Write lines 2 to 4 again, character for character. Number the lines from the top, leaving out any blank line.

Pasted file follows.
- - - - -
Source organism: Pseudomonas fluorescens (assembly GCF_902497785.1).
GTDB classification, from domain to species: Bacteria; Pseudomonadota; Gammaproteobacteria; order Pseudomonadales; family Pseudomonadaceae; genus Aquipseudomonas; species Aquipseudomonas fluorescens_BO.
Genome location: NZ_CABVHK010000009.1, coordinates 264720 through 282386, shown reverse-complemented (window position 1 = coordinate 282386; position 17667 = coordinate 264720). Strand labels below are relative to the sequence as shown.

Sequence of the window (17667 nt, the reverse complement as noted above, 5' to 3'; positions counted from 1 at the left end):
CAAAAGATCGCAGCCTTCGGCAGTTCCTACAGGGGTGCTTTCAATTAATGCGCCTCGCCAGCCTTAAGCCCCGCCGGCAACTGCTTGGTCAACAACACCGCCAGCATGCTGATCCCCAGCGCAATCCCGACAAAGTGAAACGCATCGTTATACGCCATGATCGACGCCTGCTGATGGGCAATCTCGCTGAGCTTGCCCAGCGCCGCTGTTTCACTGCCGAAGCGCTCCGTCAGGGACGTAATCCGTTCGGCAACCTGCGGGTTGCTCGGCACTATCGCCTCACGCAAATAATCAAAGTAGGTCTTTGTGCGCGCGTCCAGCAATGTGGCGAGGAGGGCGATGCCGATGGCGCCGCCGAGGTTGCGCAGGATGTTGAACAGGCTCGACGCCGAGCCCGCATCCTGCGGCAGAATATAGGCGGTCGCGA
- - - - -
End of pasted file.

GTDB classification, from domain to species: Bacteria; Pseudomonadota; Gammaproteobacteria; order Pseudomonadales; family Pseudomonadaceae; genus Aquipseudomonas; species Aquipseudomonas fluorescens_BO.
Genome location: NZ_CABVHK010000009.1, coordinates 264720 through 282386, shown reverse-complemented (window position 1 = coordinate 282386; position 17667 = coordinate 264720). Strand labels below are relative to the sequence as shown.

Sequence of the window (17667 nt, the reverse complement as noted above, 5' to 3'; positions counted from 1 at the left end):